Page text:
Came for one, found another

Sunday night at Berbati’s Pan, I was stoked. One of my absolute favorite bands, Brooklyn’s the Hold Steady, was playing and I was sure that, based on a laundry list of positive live reviews, they were going to rock. I had seen the band play “Your Little Hoodrat Friend” on, of all shows, “Last Call With Carson Daly,” and the energy was palpable enough to feel through my television set. Lead singer Craig Finn twitched and shook with energy, enunciating syllables with hand gestures like a rapper. And the band was tightly wound, earning their comparisons to the fabled E-Street Band.


The first opener Sunday night was Tim Fite, whose country songs were backed by keyboards and programmed drums, along with a video slideshow that played behind him and his keyboardist. Fite was a bit of a stand up comedian, telling the crowd if they didn’t clap, their fingers might “rebel and walk right out of the club.” To avoid this, Fite had the crowd count their fingers to make sure none had rebelled and headed for the exit. He also tried his hand at rapping in a few songs, sounding a little like a drunk Southern rapper, ending most lines with “motherfucker” while rhyming the second to last word of each line.


Overall, Fite didn’t move me much, his between-song banter far more entertaining than his songs.


Second up was Toronto’s Constantines, a band I’d heard of but never listened to. They absolutely killed. Frontman Bryan Webb has a deep, raspy voice that reminded me of early Bruce Springsteen and the band rocked like Fugazi crossed with Neil Young’s Crazy Horse. One of the most amazing aspects of the band’s set was how easy it was for me pick out hooks and melodies, even without ever having heard the songs before. Though I can’t list what songs the band played, the hour-long set seemed to span the band’s history, with some songs sounding ragged but tuneful (their newer work) and others sounding angular and math rock-ish (their earlier stuff). Listening to the Constantines’ insanely powerful set, I couldn’t help wondering why the band wasn’t more popular. Something is wrong with a popular audience that makes those goofy Scotsmen in Franz Ferdinand big enough to get played on VH1, but forces the Constantines to open for a cult band from Brooklyn. I’m not trying to knock the Hold Steady, I’ll do that later, but the Constantines are a band that deserve a bigger audience. They play the sort of rock and roll that will sound vital ten years from now and you can’t say that about the Kaiser Chiefs or Franz Ferdinand.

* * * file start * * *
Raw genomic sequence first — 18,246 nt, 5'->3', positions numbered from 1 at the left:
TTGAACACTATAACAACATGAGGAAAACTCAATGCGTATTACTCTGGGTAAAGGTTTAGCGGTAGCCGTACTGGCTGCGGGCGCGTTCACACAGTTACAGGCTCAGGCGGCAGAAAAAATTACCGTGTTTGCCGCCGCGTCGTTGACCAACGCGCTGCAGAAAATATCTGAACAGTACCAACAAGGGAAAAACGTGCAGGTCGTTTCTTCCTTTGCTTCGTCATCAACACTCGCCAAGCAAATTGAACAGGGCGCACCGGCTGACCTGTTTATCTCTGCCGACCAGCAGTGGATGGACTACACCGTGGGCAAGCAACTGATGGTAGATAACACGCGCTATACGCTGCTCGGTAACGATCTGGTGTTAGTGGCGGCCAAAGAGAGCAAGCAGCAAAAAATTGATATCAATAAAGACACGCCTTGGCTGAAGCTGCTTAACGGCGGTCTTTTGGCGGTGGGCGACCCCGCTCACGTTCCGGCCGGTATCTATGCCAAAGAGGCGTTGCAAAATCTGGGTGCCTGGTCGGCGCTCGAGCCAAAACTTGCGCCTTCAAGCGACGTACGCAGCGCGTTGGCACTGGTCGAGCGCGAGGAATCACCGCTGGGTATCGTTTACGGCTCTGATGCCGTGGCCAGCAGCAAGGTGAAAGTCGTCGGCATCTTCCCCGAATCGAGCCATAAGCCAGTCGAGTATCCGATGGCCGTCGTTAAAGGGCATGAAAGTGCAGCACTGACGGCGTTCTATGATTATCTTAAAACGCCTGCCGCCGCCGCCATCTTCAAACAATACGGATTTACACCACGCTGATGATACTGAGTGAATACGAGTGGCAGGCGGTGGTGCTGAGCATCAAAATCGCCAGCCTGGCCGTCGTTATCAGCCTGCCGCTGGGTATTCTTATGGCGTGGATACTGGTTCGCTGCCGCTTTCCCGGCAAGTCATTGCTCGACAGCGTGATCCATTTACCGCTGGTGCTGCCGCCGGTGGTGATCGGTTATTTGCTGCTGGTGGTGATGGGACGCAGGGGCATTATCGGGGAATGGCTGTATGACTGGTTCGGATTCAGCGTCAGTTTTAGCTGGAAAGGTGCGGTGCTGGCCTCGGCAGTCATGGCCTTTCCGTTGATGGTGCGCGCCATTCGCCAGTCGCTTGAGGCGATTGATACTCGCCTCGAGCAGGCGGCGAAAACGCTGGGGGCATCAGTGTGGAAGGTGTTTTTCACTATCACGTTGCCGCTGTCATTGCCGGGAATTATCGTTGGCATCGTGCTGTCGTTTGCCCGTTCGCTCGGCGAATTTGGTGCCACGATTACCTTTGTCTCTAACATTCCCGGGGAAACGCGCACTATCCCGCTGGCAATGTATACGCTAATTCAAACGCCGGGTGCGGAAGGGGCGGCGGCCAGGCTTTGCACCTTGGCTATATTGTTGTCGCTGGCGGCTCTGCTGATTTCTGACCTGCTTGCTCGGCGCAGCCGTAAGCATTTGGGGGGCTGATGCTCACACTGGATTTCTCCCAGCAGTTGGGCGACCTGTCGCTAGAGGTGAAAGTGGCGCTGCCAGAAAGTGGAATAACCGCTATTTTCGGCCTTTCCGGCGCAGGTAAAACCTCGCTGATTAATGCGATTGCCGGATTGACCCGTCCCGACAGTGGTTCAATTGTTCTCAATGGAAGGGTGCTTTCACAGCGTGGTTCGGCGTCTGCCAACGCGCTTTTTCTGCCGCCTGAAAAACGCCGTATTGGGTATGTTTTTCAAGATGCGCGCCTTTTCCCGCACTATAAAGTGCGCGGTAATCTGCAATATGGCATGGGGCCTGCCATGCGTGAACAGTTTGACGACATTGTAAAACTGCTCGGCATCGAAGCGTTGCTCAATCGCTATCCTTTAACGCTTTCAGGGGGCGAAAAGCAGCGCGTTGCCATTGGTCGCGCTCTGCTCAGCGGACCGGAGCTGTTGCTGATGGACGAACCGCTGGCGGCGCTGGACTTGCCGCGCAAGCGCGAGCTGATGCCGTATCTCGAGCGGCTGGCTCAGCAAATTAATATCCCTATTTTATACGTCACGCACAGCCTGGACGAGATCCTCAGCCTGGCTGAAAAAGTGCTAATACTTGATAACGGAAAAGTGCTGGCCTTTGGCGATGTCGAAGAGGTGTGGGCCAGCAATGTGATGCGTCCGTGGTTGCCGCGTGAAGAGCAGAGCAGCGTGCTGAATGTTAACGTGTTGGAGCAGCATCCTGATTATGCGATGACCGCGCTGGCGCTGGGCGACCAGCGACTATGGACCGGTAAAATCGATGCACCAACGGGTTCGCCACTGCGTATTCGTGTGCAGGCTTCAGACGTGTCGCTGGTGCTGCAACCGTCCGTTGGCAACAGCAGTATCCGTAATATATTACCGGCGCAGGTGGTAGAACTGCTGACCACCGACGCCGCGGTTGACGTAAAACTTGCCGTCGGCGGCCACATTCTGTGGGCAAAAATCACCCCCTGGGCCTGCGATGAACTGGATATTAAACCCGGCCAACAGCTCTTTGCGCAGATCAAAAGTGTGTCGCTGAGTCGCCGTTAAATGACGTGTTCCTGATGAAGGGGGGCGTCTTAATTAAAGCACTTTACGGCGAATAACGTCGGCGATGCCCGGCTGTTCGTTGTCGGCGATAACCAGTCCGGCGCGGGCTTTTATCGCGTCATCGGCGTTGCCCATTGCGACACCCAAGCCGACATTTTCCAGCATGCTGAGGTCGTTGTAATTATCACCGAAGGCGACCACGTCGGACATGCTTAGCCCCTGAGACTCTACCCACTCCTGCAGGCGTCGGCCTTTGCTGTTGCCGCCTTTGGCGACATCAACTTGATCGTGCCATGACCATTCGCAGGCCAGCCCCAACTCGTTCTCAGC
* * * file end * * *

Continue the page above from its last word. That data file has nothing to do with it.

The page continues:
When the Hold Steady took to the stage after some technical tinkering, I was psyched. The band launched into “Banging Camp” off Separation Sunday and the crowd just lost it. I readied myself to scream along with the lyrics, only to realize Finn was mangling line after line like a pissed-off Bob Dylan. A line like “When they say great white sharks/They mean the kind in big black cars” became “When they say great white sharks/They mean thekindinbigblackcars.” Finn’s lines are so long that if he screws up a word or two he has to jam the end of the line into the tail-end of the bar. Since the guy has no voice whatsoever, it becomes very important that he says his lines in the right rhythm. But over and over, Finn stumbled over lines and the band had to do their best to compensate for his awkward cadence. And when Finn wasn’t singing/speaking, he was running around the stage clapping his hands and pointing to various audience members. While this was fun at first, it soon became annoying, turning every song into a “rockin’ tune” we’re all supposed to lose our minds to. One of my favorite things about the Hold Steady is how they’re able to balance irony and satire with genuine human pathos. Songs like “How a Resurrection Really Feels” and “Don’t Let Me Explode” are funny, but they’re also sad. This wasn’t at all apparent in the live show. Finn sang every song the same, his goofy antics overshadowing any of the song’s emotions. And though the crowd around me was screaming and jumping around, I just felt stiffed. There were even moments I felt embarrassed to be a fan of the goofy band onstage. Leaving the show, it occurred to me it would be at least a couple of months before I could listen to Separation Sunday without conjuring up how disappointing the band was live – and that’s a shame.


Check out more photos of the show in the slideshow. Constantines